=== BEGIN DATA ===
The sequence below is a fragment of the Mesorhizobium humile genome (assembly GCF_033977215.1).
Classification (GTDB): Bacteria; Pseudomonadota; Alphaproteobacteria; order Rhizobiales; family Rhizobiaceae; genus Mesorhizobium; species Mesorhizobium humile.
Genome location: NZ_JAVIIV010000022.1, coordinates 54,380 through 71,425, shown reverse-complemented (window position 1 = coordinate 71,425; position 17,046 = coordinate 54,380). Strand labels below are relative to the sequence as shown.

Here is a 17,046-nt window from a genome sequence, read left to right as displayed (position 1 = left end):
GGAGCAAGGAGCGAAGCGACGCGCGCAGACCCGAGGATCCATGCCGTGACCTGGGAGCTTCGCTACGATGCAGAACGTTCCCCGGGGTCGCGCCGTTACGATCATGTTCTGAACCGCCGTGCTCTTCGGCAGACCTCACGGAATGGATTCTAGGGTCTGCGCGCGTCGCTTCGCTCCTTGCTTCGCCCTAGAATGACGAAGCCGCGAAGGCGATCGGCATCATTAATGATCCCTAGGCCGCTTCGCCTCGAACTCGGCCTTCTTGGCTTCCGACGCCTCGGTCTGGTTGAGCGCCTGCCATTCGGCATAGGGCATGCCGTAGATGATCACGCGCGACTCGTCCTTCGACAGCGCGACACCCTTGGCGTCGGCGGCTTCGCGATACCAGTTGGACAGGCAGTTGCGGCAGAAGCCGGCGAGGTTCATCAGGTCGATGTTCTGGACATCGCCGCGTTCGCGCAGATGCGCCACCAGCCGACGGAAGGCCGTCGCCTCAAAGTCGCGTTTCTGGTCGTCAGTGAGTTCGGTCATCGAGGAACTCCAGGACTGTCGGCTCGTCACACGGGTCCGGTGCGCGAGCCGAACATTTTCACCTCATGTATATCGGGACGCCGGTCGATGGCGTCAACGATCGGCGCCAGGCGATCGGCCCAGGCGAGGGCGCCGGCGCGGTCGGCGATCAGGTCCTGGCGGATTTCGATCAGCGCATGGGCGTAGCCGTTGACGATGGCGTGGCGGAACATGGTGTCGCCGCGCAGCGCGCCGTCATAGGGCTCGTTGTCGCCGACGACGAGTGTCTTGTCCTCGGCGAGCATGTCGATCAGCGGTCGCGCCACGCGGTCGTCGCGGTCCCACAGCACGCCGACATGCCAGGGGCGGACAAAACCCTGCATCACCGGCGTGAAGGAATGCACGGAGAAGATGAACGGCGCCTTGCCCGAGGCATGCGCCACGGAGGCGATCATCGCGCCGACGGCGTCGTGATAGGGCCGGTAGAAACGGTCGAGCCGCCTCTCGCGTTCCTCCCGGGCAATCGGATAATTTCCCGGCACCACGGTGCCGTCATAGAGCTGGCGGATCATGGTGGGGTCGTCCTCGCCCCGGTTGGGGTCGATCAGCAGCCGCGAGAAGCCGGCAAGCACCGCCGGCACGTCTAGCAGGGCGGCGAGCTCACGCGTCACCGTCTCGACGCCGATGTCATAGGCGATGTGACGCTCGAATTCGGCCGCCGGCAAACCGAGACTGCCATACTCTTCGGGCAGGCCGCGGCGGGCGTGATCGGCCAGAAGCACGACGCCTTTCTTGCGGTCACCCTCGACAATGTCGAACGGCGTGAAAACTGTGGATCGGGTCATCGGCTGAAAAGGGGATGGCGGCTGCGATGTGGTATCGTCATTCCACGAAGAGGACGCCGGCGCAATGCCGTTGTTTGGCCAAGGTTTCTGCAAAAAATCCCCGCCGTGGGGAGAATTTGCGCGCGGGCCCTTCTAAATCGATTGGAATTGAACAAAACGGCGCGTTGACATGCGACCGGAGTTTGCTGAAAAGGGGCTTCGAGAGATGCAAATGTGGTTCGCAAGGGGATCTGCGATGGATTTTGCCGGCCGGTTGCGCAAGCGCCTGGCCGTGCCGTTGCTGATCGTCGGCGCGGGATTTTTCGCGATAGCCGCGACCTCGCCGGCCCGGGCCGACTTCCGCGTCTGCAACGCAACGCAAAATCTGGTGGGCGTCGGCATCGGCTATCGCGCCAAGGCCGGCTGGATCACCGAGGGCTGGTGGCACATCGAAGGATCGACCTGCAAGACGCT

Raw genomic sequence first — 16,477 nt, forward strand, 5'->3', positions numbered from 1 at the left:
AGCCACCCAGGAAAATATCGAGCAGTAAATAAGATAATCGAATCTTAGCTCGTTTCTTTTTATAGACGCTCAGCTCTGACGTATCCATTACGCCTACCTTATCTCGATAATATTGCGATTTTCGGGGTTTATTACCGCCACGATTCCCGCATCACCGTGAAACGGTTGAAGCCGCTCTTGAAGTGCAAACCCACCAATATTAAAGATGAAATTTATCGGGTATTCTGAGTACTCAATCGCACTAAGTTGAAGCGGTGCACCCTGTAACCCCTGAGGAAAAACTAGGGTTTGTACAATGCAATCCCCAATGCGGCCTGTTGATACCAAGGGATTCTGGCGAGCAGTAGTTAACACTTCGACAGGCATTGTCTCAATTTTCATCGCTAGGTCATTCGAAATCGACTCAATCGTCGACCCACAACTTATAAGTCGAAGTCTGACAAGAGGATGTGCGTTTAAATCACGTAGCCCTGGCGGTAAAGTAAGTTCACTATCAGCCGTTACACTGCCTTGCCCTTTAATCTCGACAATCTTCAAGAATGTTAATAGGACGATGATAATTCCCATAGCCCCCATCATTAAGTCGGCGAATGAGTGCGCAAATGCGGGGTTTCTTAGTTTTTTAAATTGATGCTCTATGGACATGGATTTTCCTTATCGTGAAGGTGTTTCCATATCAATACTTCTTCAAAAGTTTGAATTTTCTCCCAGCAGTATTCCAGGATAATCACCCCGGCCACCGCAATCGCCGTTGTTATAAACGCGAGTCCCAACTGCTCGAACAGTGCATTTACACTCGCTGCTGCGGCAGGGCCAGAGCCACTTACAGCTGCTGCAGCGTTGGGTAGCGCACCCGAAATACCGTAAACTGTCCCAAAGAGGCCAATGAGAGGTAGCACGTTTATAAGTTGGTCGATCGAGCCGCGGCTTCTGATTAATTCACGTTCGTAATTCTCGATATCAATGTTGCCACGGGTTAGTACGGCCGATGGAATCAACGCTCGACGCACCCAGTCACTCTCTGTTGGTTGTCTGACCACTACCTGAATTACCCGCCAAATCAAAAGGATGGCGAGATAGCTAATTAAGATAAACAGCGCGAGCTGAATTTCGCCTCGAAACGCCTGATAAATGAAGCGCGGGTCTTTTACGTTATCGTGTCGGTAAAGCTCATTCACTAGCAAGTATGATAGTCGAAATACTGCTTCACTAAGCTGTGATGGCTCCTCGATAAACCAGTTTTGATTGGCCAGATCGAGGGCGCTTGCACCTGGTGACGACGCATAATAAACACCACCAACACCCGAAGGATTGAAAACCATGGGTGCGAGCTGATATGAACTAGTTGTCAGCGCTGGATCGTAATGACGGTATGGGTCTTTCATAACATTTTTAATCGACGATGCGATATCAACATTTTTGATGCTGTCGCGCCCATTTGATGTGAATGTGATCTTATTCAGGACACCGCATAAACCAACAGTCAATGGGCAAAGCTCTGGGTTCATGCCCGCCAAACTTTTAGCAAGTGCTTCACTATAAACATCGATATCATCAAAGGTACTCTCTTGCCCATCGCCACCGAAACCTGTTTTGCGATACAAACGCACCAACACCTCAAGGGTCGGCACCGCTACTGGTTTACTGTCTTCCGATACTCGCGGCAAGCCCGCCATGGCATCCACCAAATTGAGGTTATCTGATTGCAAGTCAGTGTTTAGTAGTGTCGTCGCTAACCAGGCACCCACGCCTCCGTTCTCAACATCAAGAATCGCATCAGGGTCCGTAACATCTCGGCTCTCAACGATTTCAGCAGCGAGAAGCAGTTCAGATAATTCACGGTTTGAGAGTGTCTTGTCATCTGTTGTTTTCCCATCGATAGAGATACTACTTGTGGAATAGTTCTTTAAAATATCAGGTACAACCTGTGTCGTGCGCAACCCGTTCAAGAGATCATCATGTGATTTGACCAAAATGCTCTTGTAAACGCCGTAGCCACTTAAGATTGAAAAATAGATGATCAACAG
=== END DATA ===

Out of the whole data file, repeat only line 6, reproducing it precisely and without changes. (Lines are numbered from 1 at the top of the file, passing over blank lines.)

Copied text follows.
Raw genomic sequence first — 16,477 nt, forward strand, 5'->3', positions numbered from 1 at the left: